I’m sure that a lot of those things were formed by National Review and his conversations with Bill — I’m sure Buckley introduced him to a lot of issues and thoughts as well.

Newsmax: In your book you brought up Barry Goldwater’s absolute reluctance to run for president — a subject about which little has been written.

Regnery: He knew from the beginning that as soon as Kennedy was shot there was no way that he could win that election. Even well before that, when [NR publisher] Bill Rusher and Ashbrook and others went to him to try to get him to run he asked why would he want to do that? He said he had a fine life the way it was, that he wouldn’t want to clutter it up by being president of the United States.

I think he believed sufficiently in the ideas and principles of conservatism that he felt it was a necessary thing for him to do, and I guess that there was a considerable amount of concern about taking the Republican Party away from the Rockefeller wing — that was a big thing for Barry Goldwater.

Newsmax: Where do conservative Republicans stand now?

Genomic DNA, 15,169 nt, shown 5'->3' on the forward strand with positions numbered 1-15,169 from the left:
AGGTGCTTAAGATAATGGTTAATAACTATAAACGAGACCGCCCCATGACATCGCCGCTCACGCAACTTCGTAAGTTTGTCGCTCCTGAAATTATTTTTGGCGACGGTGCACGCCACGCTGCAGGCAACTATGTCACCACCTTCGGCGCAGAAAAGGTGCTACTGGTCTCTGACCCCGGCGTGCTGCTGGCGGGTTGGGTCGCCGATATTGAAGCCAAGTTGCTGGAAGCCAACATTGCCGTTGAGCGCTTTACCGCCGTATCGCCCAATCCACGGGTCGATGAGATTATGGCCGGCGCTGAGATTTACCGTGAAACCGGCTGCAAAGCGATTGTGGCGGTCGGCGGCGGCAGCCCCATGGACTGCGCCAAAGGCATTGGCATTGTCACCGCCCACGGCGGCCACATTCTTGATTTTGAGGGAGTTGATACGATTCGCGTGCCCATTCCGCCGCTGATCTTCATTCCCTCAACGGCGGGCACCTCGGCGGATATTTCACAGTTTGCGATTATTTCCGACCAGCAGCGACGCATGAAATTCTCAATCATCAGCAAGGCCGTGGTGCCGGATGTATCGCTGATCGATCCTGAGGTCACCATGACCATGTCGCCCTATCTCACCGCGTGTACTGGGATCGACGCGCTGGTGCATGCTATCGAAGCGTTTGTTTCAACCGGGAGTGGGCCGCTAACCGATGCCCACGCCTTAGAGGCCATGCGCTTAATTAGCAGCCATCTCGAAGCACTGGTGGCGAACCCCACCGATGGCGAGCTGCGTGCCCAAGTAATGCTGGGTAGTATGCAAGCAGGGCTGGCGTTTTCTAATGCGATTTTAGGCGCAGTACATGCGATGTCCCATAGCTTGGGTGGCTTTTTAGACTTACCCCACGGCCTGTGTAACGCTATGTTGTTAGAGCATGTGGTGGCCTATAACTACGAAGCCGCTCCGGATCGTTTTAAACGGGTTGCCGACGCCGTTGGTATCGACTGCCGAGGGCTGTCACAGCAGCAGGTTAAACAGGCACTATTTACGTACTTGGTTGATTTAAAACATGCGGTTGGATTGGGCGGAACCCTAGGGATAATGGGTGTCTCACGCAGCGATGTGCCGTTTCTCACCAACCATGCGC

Regnery: I’m asked that question all the time. You need to differentiate between politics and philosophy. If you measure the conservative movement by politics, we’re not in the greatest shape, but politics is a cyclical business — people win and lose elections for all kinds of reasons that have nothing to do with what the issues are, what they think, etc.

In terms of philosophy, generally I think we’re in pretty good shape. The principles and ideas of the conservative movement are timeless: the Constitution, federalism, limited government, national defense, traditional values — those don’t change.

There are a great many Americans who basically believe those things. What we don’t have is somebody who enunciates them clearly, who is a leader that people can follow.

So politically that presents a problem.

In terms of economics we’re way ahead of the other side. Some of the best thinking going on — supply-side economics which I think is one of the best conservative ideas in a long time, has pretty much caught on all around the world.

In terms of the philosophy of the judiciary some of the things that are being done are outstanding — we’ve got a lot of first-class federal judges appointed by Reagan and even by George W. Bush. Many of them are highly intellectual scholars.

Look at what the Federalist Society is doing in law schools. All of those things add up. It’s pretty encouraging. But people don’t look at it that way. They look at it through the perspective of politics, and that’s discouraging.